SAE was founded before the Civil War, in 1856, in Tuscaloosa, Ala., and prides itself on being “the only national fraternity founded in the antebellum South.” Nationwide there are more than 200 chapters and 15,000 undergraduate members.
Some student activists and observers have raised questions about whether the SAE chant was common, given that many young men on the bus shown in the video appeared to know it. In February, a Reddit user posted a message that had lyrics for an SAE chant similar to those shown in the Oklahoma video, with the user adding that “a few buddies of mine told me [it was] their favorite song to sing.” Others reported hearing similar versions of the song at fraternities in the South.
Also raising eyebrows Sunday night was a report that a Confederate flag could be seen through a window hanging inside the SAE house at Oklahoma State University in Stillwater.
SAE’s history has occasionally been marked by reprimands for racially insensitive activities. An SAE chapter at Washington University in St. Louis was suspended in 2013 over a report that members had used the n-word to get a rise out of black people at a dining facility. In 1982, a University of Cincinnati chapter was suspended for holding a demeaning party to mark Martin Luther King Jr.’s birthday.
The Oklahoma video caused an instant uproar on campus. In some tweets posted late Sunday, the fraternity house was shown with a spray-painted message, "tear it down," on its outside wall.
"People were flabbergasted by it and astounded and upset and hurt and angry," said Bergum, the student assistant news editor. "Really, the atmosphere we see on campus today, some students said they're not surprised by this event because they know institutional racism is a problem at OU. Everyone is saying they're really astounded that someone would be so blatant."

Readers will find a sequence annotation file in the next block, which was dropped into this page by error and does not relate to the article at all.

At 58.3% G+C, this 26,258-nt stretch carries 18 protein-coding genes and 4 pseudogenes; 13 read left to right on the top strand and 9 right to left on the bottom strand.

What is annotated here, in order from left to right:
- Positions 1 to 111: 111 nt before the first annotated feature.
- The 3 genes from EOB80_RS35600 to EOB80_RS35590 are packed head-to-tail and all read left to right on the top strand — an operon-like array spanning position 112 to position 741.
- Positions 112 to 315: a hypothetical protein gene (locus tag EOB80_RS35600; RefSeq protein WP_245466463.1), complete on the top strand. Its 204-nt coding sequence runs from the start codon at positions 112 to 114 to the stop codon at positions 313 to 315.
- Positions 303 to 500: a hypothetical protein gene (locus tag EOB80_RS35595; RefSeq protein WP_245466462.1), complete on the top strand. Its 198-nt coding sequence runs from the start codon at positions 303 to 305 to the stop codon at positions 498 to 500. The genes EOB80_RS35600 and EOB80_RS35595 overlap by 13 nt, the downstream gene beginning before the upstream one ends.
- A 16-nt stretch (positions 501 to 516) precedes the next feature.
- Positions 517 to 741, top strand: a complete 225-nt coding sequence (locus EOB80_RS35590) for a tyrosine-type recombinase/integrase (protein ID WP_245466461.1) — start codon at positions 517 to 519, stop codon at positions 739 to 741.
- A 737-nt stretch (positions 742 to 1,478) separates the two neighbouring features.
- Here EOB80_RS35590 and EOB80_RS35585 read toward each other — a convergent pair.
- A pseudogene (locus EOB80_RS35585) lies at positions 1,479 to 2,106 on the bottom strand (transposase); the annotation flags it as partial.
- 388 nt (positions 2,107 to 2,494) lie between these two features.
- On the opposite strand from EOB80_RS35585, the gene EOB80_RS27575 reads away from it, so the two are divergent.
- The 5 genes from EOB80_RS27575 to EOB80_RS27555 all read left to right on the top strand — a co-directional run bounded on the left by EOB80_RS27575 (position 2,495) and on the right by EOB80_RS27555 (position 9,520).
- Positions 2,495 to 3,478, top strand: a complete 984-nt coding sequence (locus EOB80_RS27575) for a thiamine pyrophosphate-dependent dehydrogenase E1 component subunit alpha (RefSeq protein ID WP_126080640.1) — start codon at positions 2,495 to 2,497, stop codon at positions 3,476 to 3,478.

A large percentage of OU’s student body is part of the Greek system, and the organizations’ Greek letters are featured prominently on many cars on the campus. Some Greek houses are mansions, mostly clustered on College Avenue and Elm Avenue.
Christopher Flix, a senior and a vice president of Alpha Phi Alpha, a black fraternity at OU, said, “To see the excitement and enthusiasm in these students voices as they chanted this song of hate is horrible.
“I really believe my feelings are felt across the Greek community here at OU – black and white,” he said. “This shows that there’s so much work to be done and that racism and hateful sentiments are a well and alive.”
Flix said there has been some tension on campus, “But I think the tension comes as of late from what’s going on nationally with police brutality. This has woken people up and students on campus want to have their voices heard.”
There are “all sorts of micro-aggressions that you see as a black student … whether it’s being picked last for a group project or not receiving the same attention from professors in class. I think that takes place on campuses everywhere and black students feel and see it.”